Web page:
November 29, 2003
I always liked those movies where someone comes home for Thanksgiving or Christmas. They are reunited with friends who have known them their whole lives. They drink too much and get into trouble. They make peace with something that has been gnawing them back in their new lives. The film ‘Beautiful Girls’ springs to mind, though I’m sure there are plenty of other films in the same category.
There is an ease that you have with old friends that I find harder to establish with newer ones. I spent some time with two groups of my friends recently and felt this more than ever.
Last week, I went to a party, on the Lower East Side, of friends who have known me since before I spoke English. These are my childhood friends. The ones I know because they lived next door or down the street or around the corner. To paraphrase a Douglas Coupland line: they were outside, I was outside, we were the same age and that meant we were friends. If we had something in common ‘you like grape juice? I like grape juice!’ we were best friends. We all hung out at Mr. Kim’s Luncheonette on Foster Avenue, played video games and, when we got older, read magazines like Kerrang and Circus (we were mostly metalheads). Don’t try to buy cigarettes from Mr. Kim, even today, because the chance that he’ll tell your grandma is huge. When I’ve come in there with boys he didn’t like, he made sure my grandma was aware of his opinion. When Peter came in with me for the first time, Mr. Kim had no problem blatantly asking when we were getting married.
It was immediately comfortable to hang out with these friends despite the fact that we hardly see each other. We talked about how easy it is when we’re together, how we don’t watch what we say and how everything just flows nicely. We can tell big secrets to each other. It’s a trust that comes from knowing what the other person looks like holding their mom’s hand to cross the street, scraping their knee when they fall down from running too fast, or spending rainy days riding our bikes around the lobby of the building in which we lived.
My other group of friends was made later in life. It was a case of one person introducing another person to the group, who introduced another person, and so on. Our crowds when we go out could get really out of hand. I never knew what rappers were bragging about when they sing about ‘rolling 20 deep in the club’ (translation: going to a club with 20 people). It seemed like it was hard not to draw a large crowd to go out. I’ve seen movies and gone to dinner in groups of 20. Everybody has a friend or two that they want to bring. The size of the group invariably gets outrageous.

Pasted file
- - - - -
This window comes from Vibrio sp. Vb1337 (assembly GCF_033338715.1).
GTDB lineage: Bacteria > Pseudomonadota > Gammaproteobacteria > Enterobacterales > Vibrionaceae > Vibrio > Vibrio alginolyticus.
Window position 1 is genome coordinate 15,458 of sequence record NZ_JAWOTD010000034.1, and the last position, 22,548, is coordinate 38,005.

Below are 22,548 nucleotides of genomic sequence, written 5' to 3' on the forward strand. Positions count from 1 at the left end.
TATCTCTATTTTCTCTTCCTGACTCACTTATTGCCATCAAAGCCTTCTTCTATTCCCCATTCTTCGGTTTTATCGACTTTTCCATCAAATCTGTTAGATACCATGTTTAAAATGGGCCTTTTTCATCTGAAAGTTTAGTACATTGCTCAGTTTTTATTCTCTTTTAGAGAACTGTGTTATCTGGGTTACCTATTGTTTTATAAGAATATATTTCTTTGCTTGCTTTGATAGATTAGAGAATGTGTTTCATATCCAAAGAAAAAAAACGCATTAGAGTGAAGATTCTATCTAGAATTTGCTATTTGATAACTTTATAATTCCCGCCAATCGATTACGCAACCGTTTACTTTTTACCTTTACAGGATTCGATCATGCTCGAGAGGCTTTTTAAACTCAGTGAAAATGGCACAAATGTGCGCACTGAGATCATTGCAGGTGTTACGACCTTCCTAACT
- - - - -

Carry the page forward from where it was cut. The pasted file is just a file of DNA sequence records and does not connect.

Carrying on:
If my friends from childhood were made because they were there (and don’t get me wrong, that is as good a reason as any), this other group was made because they fit me so well. I came back from Scotland after living there 6 months the first time around (I would go back within 2 years to spend a longer length of time there), and my non-Russian best friend had started hanging out with this Russian group. I couldn’t have been more sulky. I was a bratty teenager right in the middle of my ‘America sucks’ phase and there could be nothing worse than not only hanging out with Americans, but hanging out with Russian-Americans who I considered, though I was one of them, aliens from planet Versace. I never fit in with my community and didn’t think I was going to start then.
I was wrong. I fit in better than I ever had. We know little things about each other that are impossible to convey. We understand each other’s families and the problems that they have. Russians, in particular Russians who have made it to America, are the most realistic people I’ve ever met. There is no idealism whatsoever. What you see is what you get. Those who gravitate towards Russians tend to be the same. There are plenty of non-Russians in the group now but they have that same quality, a super-realistic brand of thinking to them. I tend to appreciate that these days. I played cards last night until 4am with 9 guy friends (I won!) and it’s the smallest thing but I know, without asking, that none of them were against the war in Iraq, none of them think that 9/11 was payback for some abstract crimes the US committed and none of them have any respect for those who draw moral equivalency between the Israelis and Palestinians. There was discussion, at one point in the game, about changing the rules from ‘winner takes all’ to someone also winning second place and getting their money back. There were plenty of ‘what is this, Communism’ comments. I thought that was funny.
I make friends rather easily and am in touch with almost everyone that ever passed through my life. But it’s nice to go home sometimes and connect with people who really know you, and probably always will. At the height of my sullen teenager days, when even spending the summer in Brooklyn made me feel like I was suffocating, Dawn Summers said ‘think of Brooklyn as homebase, like in tag, you’ll always feel safe here.’ She isn’t often right, that Dawn, but she was then. This Thanksgiving I was thankful for having somewhere to go that feels truly like home.
Small update: a friend of mine forwarded a link to an invite I had made for my 24th birthday party. He writes that he always thought it was cool that I had such a varied bunch of friends. The evite is here, I have to admit I think it’s pretty cool too.